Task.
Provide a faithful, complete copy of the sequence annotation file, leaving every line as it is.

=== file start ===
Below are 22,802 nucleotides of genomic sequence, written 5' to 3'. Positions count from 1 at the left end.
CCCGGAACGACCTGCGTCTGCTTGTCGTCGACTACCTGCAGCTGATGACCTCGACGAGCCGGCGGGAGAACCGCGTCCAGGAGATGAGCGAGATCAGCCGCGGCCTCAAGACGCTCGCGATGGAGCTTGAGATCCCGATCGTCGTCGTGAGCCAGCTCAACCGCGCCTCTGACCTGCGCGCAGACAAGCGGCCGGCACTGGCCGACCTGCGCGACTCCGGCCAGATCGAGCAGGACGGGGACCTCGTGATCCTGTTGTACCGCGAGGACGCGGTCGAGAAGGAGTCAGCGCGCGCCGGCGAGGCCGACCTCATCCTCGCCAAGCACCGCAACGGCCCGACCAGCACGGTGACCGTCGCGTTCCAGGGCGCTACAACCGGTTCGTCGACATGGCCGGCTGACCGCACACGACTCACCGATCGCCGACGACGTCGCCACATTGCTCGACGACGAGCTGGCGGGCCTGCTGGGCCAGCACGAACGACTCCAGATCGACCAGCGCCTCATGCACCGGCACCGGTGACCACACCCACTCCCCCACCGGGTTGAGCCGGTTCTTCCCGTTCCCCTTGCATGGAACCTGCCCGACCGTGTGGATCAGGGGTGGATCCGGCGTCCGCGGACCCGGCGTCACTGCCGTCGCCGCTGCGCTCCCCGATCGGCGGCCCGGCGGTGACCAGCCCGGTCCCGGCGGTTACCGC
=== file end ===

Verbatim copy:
Below are 22,802 nucleotides of genomic sequence, written 5' to 3'. Positions count from 1 at the left end.
CCCGGAACGACCTGCGTCTGCTTGTCGTCGACTACCTGCAGCTGATGACCTCGACGAGCCGGCGGGAGAACCGCGTCCAGGAGATGAGCGAGATCAGCCGCGGCCTCAAGACGCTCGCGATGGAGCTTGAGATCCCGATCGTCGTCGTGAGCCAGCTCAACCGCGCCTCTGACCTGCGCGCAGACAAGCGGCCGGCACTGGCCGACCTGCGCGACTCCGGCCAGATCGAGCAGGACGGGGACCTCGTGATCCTGTTGTACCGCGAGGACGCGGTCGAGAAGGAGTCAGCGCGCGCCGGCGAGGCCGACCTCATCCTCGCCAAGCACCGCAACGGCCCGACCAGCACGGTGACCGTCGCGTTCCAGGGCGCTACAACCGGTTCGTCGACATGGCCGGCTGACCGCACACGACTCACCGATCGCCGACGACGTCGCCACATTGCTCGACGACGAGCTGGCGGGCCTGCTGGGCCAGCACGAACGACTCCAGATCGACCAGCGCCTCATGCACCGGCACCGGTGACCACACCCACTCCCCCACCGGGTTGAGCCGGTTCTTCCCGTTCCCCTTGCATGGAACCTGCCCGACCGTGTGGATCAGGGGTGGATCCGGCGTCCGCGGACCCGGCGTCACTGCCGTCGCCGCTGCGCTCCCCGATCGGCGGCCCGGCGGTGACCAGCCCGGTCCCGGCGGTTACCGC